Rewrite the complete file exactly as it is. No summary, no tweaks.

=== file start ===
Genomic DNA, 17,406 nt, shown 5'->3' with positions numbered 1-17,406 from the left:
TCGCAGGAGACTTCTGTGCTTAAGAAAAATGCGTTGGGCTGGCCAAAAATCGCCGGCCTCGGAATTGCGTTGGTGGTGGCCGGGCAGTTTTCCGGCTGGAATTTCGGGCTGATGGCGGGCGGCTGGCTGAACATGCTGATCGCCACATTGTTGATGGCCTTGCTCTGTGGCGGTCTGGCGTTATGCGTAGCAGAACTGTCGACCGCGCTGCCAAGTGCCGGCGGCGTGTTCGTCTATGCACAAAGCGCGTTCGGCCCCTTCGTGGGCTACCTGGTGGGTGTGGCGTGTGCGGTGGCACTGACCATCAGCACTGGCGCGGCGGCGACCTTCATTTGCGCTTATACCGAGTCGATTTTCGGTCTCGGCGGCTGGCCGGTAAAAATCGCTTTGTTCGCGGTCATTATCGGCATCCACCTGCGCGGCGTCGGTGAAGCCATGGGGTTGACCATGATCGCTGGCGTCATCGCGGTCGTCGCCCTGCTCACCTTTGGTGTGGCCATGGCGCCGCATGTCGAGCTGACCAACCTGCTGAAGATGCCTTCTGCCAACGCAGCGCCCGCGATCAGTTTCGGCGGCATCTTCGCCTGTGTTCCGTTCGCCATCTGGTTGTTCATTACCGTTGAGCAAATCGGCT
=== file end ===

Genomic DNA, 17,406 nt, shown 5'->3' with positions numbered 1-17,406 from the left:
TCGCAGGAGACTTCTGTGCTTAAGAAAAATGCGTTGGGCTGGCCAAAAATCGCCGGCCTCGGAATTGCGTTGGTGGTGGCCGGGCAGTTTTCCGGCTGGAATTTCGGGCTGATGGCGGGCGGCTGGCTGAACATGCTGATCGCCACATTGTTGATGGCCTTGCTCTGTGGCGGTCTGGCGTTATGCGTAGCAGAACTGTCGACCGCGCTGCCAAGTGCCGGCGGCGTGTTCGTCTATGCACAAAGCGCGTTCGGCCCCTTCGTGGGCTACCTGGTGGGTGTGGCGTGTGCGGTGGCACTGACCATCAGCACTGGCGCGGCGGCGACCTTCATTTGCGCTTATACCGAGTCGATTTTCGGTCTCGGCGGCTGGCCGGTAAAAATCGCTTTGTTCGCGGTCATTATCGGCATCCACCTGCGCGGCGTCGGTGAAGCCATGGGGTTGACCATGATCGCTGGCGTCATCGCGGTCGTCGCCCTGCTCACCTTTGGTGTGGCCATGGCGCCGCATGTCGAGCTGACCAACCTGCTGAAGATGCCTTCTGCCAACGCAGCGCCCGCGATCAGTTTCGGCGGCATCTTCGCCTGTGTTCCGTTCGCCATCTGGTTGTTCATTACCGTTGAGCAAATCGGCT